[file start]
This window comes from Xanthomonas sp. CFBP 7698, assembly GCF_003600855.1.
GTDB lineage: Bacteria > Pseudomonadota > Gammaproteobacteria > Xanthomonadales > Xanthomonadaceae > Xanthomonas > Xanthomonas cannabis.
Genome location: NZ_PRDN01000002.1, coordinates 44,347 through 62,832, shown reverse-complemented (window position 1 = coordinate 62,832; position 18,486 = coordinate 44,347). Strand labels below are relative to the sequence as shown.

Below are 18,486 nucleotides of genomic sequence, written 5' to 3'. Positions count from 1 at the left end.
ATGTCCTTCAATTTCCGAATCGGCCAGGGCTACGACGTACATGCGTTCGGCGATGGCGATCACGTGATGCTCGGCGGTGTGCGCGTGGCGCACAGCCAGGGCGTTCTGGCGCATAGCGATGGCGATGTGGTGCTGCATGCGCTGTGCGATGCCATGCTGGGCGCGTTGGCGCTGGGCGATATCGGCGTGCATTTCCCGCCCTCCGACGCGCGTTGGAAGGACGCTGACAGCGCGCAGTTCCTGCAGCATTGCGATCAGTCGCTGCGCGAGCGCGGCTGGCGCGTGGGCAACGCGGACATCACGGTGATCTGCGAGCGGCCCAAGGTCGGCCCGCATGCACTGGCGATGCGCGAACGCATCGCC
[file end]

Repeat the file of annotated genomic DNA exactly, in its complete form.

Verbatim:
This window comes from Xanthomonas sp. CFBP 7698, assembly GCF_003600855.1.
GTDB lineage: Bacteria > Pseudomonadota > Gammaproteobacteria > Xanthomonadales > Xanthomonadaceae > Xanthomonas > Xanthomonas cannabis.
Genome location: NZ_PRDN01000002.1, coordinates 44,347 through 62,832, shown reverse-complemented (window position 1 = coordinate 62,832; position 18,486 = coordinate 44,347). Strand labels below are relative to the sequence as shown.

Below are 18,486 nucleotides of genomic sequence, written 5' to 3'. Positions count from 1 at the left end.
ATGTCCTTCAATTTCCGAATCGGCCAGGGCTACGACGTACATGCGTTCGGCGATGGCGATCACGTGATGCTCGGCGGTGTGCGCGTGGCGCACAGCCAGGGCGTTCTGGCGCATAGCGATGGCGATGTGGTGCTGCATGCGCTGTGCGATGCCATGCTGGGCGCGTTGGCGCTGGGCGATATCGGCGTGCATTTCCCGCCCTCCGACGCGCGTTGGAAGGACGCTGACAGCGCGCAGTTCCTGCAGCATTGCGATCAGTCGCTGCGCGAGCGCGGCTGGCGCGTGGGCAACGCGGACATCACGGTGATCTGCGAGCGGCCCAAGGTCGGCCCGCATGCACTGGCGATGCGCGAACGCATCGCC